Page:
Emily tagged me to do this on Facebook, but I can’t have two places in my life for memes, so, having seen Natalia do it on her blog today, I’m doing it here – the Facebook 15 Books in 15 Minutes Meme.
Instructions: Don’t take too long to think about it. List 15 books you’ve read that will always stick with you — the first 15 you can recall in no more than 15 minutes. Copy the instructions into your own note, and be sure to tag the person who tagged you. (Like Natalia, I listed the books first and then went back and wrote descriptions.)
1. The Narnia series by CS Lewis Books I read over and over again as a child, which served as an escape from then-unpleasant reality and simultaneously offered hope. I have since read them with delight to my children.
2. Little Women by Louisa May Alcott My first vision of the sisterhood – and what a good one it was! Also, I believed I was born to be Jo, with a smattering of Meg thrown in for good measure.
3. Anne of Green Gables by LM Montgomery I was sold on the romance of the little orphan girl who makes a place for herself in the world by being garrulous, funny and frank, and still am. I’ve read this to my children and watched them laugh and cry as I did.
4. The Girl of the Limberlost by Gene Stratton-Porter The first book that brought me an awareness of how good writing can capture the natural world. Her descriptions of the forest, the moths, the lunch-pail made me want to swoon. Also, it brought me the friendship of my dear G, who now lives far too far away from me.
5. We Need to Talk About Kevin by Lionel Shriver A triumph of imaginative and honest writing. For me, the best of Shriver’s many excellent books. It sticks with me despite the horror of its content and because of the brilliance of her writing.
6. Sea of Poppies by Amitav Ghosh This sticks with me as I’ve just read it, but also because it is written in the most glorious, riotous and dazzling language. As one reviewer said, if the next two books in the series are as good as this one, it is going to be one of the first classics of the twenty-first century.
7. Saturday by Ian McEwan The writer in me loves how he sustains the conceit of a single day in someone’s life throughout this long novel. The reader in me loves it for its immediacy and the brilliant building of suspense.
8. The Time Traveller’s Wife by Audrey Niffenegger A perfect love story. It will stick with me for the genuine, sincere love that the time traveller and his wife had for each other, and how Niffenegger sustained her challenging conceit from beginning to end.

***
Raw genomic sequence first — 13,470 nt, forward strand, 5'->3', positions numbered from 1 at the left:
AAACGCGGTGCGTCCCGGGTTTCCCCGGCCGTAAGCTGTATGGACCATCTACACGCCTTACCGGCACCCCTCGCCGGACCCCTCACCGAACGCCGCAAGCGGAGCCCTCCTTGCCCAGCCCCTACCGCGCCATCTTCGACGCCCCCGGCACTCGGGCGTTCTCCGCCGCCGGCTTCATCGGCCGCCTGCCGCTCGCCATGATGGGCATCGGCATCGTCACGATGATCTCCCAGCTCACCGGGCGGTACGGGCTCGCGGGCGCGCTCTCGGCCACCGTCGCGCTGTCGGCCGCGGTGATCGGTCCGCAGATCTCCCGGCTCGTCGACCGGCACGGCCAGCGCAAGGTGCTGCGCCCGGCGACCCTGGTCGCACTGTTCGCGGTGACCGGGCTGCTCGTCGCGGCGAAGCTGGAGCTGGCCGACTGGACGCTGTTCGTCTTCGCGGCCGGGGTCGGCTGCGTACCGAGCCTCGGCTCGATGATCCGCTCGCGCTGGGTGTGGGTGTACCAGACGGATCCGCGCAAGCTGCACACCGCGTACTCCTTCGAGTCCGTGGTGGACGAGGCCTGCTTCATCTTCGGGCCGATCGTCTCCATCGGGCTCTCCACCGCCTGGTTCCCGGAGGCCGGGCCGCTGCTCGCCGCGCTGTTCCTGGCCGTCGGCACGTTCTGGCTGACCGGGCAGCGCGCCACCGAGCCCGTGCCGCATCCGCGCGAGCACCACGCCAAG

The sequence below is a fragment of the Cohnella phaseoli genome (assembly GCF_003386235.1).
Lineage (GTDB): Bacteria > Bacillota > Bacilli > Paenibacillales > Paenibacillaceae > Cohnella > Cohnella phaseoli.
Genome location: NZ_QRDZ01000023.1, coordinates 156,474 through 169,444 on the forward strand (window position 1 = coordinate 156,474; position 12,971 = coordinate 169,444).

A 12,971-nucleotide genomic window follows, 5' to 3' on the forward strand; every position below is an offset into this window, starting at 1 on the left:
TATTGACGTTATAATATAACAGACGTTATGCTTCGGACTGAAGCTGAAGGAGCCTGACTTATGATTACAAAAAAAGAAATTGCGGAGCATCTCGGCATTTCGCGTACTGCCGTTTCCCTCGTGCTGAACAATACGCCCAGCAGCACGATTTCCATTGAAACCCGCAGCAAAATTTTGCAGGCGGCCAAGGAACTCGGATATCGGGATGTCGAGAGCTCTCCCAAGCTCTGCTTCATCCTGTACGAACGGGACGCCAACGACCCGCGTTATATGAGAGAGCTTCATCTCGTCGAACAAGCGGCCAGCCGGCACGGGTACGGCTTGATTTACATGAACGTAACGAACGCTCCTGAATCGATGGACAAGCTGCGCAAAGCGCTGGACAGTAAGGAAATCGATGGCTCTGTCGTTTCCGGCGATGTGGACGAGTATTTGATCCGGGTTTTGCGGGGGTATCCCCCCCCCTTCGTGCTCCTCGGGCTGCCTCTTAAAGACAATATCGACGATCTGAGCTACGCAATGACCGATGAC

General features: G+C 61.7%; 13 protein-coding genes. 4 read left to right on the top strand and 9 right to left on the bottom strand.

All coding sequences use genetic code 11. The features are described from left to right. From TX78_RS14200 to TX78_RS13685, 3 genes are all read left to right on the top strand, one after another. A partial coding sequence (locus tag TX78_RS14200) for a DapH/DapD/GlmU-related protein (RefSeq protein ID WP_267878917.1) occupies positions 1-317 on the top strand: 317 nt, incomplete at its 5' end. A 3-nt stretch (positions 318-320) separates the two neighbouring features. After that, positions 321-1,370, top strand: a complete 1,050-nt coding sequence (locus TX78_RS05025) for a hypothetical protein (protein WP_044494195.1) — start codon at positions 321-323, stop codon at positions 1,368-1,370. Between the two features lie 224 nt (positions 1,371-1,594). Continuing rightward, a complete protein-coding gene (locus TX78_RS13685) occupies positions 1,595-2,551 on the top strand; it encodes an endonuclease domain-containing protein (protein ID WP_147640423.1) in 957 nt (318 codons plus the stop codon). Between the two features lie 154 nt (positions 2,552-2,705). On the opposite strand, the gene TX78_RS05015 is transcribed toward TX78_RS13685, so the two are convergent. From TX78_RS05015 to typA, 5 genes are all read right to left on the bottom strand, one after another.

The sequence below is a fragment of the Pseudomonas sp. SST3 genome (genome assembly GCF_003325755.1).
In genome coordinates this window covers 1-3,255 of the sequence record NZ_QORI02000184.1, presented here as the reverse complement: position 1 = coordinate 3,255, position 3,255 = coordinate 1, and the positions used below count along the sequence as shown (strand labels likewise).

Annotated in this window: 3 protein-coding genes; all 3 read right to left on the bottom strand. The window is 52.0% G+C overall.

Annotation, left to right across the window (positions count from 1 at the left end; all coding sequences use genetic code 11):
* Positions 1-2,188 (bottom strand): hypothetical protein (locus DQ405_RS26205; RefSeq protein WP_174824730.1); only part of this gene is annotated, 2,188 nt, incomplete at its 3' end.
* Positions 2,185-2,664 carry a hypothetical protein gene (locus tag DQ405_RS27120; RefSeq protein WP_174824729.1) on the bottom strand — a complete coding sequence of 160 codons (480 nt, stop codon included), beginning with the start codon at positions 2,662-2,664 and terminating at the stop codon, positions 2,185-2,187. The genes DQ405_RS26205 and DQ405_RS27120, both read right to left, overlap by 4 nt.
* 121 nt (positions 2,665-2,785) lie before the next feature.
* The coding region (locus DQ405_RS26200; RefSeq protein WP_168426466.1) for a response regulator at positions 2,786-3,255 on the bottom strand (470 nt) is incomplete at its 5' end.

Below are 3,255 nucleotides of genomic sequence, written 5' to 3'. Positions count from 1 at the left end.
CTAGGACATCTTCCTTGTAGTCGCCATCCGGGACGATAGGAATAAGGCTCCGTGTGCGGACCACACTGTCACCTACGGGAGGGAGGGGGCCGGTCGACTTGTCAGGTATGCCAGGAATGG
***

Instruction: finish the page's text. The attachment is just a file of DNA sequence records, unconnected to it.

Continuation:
9. Carrie by Stephen King I met the uncanny and fell in love. This book was my first introduction to how a writer can brilliantly work a theme and make your stomach churn at the same time.
10. Master Harold and the Boys by Athol Fugard This writer, above all other South African authors, wrote my political education and opened my eyes to the inequities of the land where I lived. Master Harold is a play, not a novel, and perhaps it was the immediacy of first the words and later seeing the play itself helped wake me from dreaming into reality.
11. The Group by Mary McCarthy This was written in the Fifties, and will stick with me for its excellent writing and its vision of the sisterhood, but particularly for an incredibly graphic scene in a gynaecologist’s office. I’ve never read anything like it.
12. The Canterbury Tales by Chaucer I studied this in my final year of school and adored it for the vivid characterisations that brought another age to life. That Chaucer was quite a storyteller.
13. What I Loved by Siri Hustvedt I love this beautiful book of Hustvedt’s. It contains one of the most gut-wrenching, acute descriptions of grief that I have ever read. I don’t know if I will ever have the courage to re-read it.
14. Half of a Yellow Sun by Chimamanda Ngozi Adichie I have said that this will be a classic, and I stick by my guns. It’s a superb novel, that manages to combine political exegesis and humane characterisations without losing the latter to the former. An object lesson on how to bring history and politics to vivid life.
15. A Prodigal Summer by Barbara Kingsolver This is not the Kingsolver book that you find most people talking about, but I love it for its suppressed eroticism and lush descriptions of nature. It will always stick with me for the sex scene that never happens.